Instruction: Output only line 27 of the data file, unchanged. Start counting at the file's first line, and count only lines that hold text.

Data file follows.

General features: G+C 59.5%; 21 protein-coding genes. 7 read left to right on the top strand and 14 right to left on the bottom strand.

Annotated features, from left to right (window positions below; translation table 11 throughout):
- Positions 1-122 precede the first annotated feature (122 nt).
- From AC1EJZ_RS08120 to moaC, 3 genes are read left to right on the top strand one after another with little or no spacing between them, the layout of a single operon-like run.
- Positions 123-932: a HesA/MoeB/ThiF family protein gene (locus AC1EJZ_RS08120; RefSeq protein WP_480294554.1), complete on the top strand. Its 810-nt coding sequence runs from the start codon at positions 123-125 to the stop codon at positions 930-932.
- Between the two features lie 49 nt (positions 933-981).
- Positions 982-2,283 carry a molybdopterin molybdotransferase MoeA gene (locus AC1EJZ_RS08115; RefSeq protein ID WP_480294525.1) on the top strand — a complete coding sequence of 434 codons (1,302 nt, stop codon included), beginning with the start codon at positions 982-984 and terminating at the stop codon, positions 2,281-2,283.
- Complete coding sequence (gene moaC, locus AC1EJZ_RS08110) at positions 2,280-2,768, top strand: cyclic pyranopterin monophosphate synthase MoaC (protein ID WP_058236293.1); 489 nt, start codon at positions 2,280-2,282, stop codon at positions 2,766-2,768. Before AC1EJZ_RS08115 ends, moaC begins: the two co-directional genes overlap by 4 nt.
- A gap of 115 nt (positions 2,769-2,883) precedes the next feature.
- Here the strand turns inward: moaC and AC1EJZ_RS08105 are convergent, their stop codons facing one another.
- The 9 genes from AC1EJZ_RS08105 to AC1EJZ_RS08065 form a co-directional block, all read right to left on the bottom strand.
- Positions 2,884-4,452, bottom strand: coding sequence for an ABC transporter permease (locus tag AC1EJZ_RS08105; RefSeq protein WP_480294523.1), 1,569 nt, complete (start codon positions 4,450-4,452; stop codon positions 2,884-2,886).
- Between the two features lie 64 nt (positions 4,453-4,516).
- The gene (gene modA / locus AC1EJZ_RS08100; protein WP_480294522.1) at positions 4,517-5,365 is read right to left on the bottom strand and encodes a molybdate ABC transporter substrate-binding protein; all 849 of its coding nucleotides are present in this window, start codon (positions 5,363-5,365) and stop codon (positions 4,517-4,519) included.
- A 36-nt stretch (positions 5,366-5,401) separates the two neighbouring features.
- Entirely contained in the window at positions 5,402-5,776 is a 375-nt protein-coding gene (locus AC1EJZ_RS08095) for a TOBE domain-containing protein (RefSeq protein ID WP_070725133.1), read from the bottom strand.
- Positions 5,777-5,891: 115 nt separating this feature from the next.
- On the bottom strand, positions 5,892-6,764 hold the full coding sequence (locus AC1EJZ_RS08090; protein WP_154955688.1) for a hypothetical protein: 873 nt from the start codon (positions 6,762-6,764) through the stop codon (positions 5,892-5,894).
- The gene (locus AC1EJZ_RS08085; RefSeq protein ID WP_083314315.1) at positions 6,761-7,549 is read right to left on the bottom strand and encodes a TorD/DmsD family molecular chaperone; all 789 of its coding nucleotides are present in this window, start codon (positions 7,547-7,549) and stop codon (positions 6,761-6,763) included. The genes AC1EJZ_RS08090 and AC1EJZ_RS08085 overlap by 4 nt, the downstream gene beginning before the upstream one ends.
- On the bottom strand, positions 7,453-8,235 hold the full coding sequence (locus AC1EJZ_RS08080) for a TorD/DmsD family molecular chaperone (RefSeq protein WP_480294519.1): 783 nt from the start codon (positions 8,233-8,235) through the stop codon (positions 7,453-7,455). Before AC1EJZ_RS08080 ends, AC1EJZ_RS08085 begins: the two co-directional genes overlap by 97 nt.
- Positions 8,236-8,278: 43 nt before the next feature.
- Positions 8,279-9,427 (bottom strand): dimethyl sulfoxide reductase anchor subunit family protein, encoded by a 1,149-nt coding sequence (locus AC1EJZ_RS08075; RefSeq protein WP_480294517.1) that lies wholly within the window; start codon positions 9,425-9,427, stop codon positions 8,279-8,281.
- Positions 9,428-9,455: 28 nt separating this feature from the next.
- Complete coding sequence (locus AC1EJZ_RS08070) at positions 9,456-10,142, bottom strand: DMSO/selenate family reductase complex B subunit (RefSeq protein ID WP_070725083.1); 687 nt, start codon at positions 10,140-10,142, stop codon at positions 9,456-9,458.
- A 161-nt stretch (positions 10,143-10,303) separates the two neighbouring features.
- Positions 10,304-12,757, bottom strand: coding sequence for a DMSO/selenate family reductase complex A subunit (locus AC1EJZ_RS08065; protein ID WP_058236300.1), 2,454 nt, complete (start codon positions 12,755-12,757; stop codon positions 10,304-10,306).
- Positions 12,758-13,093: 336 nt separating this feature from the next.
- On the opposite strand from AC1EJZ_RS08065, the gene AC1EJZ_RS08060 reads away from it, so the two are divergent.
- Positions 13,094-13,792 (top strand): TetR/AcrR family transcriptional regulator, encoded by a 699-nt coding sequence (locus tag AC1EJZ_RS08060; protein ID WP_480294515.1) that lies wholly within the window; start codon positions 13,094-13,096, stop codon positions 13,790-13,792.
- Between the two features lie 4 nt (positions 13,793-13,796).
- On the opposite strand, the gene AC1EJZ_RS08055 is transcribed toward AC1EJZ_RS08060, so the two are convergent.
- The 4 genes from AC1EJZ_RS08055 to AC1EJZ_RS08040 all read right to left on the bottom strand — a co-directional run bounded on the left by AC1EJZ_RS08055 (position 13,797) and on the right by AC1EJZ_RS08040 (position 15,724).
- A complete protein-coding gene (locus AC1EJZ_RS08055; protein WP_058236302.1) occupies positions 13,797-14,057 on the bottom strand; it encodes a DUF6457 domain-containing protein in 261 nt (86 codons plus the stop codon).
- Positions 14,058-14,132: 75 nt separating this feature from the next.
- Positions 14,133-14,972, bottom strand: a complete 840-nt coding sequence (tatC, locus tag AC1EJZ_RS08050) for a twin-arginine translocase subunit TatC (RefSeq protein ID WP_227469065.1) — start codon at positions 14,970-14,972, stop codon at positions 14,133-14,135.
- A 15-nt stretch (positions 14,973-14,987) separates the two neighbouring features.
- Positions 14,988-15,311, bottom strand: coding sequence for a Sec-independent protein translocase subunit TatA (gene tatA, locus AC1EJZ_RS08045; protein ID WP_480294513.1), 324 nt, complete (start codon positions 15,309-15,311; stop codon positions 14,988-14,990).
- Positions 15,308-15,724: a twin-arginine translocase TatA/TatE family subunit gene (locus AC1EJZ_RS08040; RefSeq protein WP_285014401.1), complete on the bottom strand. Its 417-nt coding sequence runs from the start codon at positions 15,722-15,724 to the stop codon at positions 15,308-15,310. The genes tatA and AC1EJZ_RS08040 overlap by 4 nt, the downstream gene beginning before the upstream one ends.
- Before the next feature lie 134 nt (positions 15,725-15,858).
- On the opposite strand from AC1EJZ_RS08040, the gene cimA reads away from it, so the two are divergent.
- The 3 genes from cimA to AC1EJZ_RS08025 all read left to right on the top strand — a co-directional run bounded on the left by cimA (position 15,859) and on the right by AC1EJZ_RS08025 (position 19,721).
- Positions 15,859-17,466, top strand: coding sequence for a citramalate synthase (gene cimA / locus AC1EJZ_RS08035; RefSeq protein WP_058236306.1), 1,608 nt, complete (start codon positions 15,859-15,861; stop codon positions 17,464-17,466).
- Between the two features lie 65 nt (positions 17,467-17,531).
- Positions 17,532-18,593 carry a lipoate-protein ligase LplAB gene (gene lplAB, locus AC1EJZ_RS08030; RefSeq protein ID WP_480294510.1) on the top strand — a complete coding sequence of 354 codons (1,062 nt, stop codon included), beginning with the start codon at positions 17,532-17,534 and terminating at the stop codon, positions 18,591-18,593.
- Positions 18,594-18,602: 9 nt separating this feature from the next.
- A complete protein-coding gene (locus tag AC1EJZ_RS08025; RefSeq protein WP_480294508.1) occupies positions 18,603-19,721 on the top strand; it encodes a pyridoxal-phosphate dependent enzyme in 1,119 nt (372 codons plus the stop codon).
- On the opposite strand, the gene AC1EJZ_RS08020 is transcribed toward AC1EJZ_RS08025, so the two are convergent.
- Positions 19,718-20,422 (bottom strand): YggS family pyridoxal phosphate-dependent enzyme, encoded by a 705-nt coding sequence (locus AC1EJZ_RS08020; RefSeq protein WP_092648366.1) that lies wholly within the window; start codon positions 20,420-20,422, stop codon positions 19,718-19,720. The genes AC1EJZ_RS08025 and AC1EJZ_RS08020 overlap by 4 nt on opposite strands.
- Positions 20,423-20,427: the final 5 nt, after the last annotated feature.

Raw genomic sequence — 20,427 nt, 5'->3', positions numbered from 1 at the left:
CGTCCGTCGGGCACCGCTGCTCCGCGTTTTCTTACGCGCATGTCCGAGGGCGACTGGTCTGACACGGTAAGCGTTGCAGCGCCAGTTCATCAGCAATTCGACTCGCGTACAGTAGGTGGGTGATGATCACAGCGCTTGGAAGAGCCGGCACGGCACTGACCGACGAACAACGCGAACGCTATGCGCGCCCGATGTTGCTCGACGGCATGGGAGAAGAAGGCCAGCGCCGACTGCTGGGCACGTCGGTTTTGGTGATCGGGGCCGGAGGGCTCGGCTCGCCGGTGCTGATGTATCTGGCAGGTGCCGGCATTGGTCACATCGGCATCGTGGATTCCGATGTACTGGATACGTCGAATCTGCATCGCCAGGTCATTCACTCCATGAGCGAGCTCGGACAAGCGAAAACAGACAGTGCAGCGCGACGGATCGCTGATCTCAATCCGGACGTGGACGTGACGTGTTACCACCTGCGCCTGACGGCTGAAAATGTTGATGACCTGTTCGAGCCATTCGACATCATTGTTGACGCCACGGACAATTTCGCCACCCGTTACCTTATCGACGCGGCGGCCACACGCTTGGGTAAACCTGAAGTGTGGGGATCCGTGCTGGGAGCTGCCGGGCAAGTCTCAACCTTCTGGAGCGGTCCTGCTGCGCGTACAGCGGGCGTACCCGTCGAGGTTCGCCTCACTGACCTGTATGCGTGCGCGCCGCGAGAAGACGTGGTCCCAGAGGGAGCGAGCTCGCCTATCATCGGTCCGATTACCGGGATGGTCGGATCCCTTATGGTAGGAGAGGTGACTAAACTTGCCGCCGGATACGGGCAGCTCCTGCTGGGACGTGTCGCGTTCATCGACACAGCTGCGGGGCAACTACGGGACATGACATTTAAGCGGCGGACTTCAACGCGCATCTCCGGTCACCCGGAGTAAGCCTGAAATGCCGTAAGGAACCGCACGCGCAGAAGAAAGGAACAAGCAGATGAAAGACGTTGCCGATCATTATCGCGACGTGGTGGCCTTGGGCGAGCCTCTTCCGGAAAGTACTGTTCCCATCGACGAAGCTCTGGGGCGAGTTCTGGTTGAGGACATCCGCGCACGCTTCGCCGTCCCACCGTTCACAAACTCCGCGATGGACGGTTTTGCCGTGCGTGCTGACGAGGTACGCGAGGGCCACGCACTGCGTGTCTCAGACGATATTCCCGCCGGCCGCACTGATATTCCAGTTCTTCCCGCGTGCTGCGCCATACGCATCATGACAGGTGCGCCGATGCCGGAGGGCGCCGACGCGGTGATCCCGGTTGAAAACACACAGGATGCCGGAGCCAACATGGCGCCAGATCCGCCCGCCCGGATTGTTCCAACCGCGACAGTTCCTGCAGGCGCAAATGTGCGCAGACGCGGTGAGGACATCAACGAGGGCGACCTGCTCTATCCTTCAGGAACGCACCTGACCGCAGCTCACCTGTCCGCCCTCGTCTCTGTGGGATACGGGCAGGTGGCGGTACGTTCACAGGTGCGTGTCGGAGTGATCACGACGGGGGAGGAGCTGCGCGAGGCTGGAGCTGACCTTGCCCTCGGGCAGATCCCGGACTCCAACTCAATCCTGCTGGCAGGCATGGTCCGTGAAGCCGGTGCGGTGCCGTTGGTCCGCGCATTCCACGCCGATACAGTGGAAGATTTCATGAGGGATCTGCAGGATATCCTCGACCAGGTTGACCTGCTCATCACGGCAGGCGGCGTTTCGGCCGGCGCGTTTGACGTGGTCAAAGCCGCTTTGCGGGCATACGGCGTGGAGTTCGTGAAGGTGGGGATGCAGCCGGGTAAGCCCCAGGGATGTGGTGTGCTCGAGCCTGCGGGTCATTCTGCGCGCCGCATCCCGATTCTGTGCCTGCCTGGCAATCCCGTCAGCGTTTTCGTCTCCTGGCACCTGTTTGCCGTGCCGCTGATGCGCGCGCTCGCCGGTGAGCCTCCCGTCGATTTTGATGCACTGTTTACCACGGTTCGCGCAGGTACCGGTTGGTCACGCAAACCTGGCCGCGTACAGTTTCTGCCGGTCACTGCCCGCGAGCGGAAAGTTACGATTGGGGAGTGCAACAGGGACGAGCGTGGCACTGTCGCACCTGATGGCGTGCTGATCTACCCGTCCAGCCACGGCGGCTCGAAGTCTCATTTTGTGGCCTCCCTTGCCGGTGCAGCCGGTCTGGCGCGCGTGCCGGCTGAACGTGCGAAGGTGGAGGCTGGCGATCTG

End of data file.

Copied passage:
- Positions 12,758-13,093: 336 nt separating this feature from the next.